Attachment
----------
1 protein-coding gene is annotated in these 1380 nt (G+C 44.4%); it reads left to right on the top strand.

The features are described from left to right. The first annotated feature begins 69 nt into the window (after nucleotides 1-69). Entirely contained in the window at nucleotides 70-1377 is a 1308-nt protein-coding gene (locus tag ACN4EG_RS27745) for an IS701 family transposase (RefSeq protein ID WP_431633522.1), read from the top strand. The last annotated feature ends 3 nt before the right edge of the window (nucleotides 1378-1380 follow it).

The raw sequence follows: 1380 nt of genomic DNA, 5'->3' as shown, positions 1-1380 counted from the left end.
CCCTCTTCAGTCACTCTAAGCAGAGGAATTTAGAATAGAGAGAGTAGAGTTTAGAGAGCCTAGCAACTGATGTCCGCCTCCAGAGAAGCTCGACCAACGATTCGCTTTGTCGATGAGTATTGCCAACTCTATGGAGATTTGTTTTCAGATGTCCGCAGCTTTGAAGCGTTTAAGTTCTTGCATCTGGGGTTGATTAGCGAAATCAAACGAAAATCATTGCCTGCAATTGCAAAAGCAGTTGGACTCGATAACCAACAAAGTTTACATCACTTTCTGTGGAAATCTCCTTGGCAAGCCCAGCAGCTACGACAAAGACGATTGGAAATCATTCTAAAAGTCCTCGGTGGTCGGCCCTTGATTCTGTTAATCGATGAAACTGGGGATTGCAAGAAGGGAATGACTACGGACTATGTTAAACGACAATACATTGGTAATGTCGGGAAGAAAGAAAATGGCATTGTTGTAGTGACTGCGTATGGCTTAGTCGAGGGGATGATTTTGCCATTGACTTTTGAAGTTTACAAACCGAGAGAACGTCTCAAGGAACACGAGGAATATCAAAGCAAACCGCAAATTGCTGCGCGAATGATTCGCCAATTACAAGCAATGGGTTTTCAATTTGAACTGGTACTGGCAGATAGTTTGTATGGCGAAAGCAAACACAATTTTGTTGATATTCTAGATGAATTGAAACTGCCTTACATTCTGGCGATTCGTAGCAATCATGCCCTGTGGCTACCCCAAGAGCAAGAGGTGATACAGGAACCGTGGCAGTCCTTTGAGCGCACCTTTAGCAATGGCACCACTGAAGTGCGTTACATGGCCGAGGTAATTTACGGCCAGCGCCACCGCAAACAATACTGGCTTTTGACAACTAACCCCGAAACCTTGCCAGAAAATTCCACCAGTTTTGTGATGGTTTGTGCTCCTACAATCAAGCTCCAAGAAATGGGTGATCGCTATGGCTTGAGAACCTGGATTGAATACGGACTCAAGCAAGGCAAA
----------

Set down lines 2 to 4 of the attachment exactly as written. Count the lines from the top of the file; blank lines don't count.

The features are described from left to right. The first annotated feature begins 69 nt into the window (after nucleotides 1-69). Entirely contained in the window at nucleotides 70-1377 is a 1308-nt protein-coding gene (locus tag ACN4EG_RS27745) for an IS701 family transposase (RefSeq protein ID WP_431633522.1), read from the top strand. The last annotated feature ends 3 nt before the right edge of the window (nucleotides 1378-1380 follow it).

The raw sequence follows: 1380 nt of genomic DNA, 5'->3' as shown, positions 1-1380 counted from the left end.
CCCTCTTCAGTCACTCTAAGCAGAGGAATTTAGAATAGAGAGAGTAGAGTTTAGAGAGCCTAGCAACTGATGTCCGCCTCCAGAGAAGCTCGACCAACGATTCGCTTTGTCGATGAGTATTGCCAACTCTATGGAGATTTGTTTTCAGATGTCCGCAGCTTTGAAGCGTTTAAGTTCTTGCATCTGGGGTTGATTAGCGAAATCAAACGAAAATCATTGCCTGCAATTGCAAAAGCAGTTGGACTCGATAACCAACAAAGTTTACATCACTTTCTGTGGAAATCTCCTTGGCAAGCCCAGCAGCTACGACAAAGACGATTGGAAATCATTCTAAAAGTCCTCGGTGGTCGGCCCTTGATTCTGTTAATCGATGAAACTGGGGATTGCAAGAAGGGAATGACTACGGACTATGTTAAACGACAATACATTGGTAATGTCGGGAAGAAAGAAAATGGCATTGTTGTAGTGACTGCGTATGGCTTAGTCGAGGGGATGATTTTGCCATTGACTTTTGAAGTTTACAAACCGAGAGAACGTCTCAAGGAACACGAGGAATATCAAAGCAAACCGCAAATTGCTGCGCGAATGATTCGCCAATTACAAGCAATGGGTTTTCAATTTGAACTGGTACTGGCAGATAGTTTGTATGGCGAAAGCAAACACAATTTTGTTGATATTCTAGATGAATTGAAACTGCCTTACATTCTGGCGATTCGTAGCAATCATGCCCTGTGGCTACCCCAAGAGCAAGAGGTGATACAGGAACCGTGGCAGTCCTTTGAGCGCACCTTTAGCAATGGCACCACTGAAGTGCGTTACATGGCCGAGGTAATTTACGGCCAGCGCCACCGCAAACAATACTGGCTTTTGACAACTAACCCCGAAACCTTGCCAGAAAATTCCACCAGTTTTGTGATGGTTTGTGCTCCTACAATCAAGCTCCAAGAAATGGGTGATCGCTATGGCTTGAGAACCTGGATTGAATACGGACTCAAGCAAGGCAAA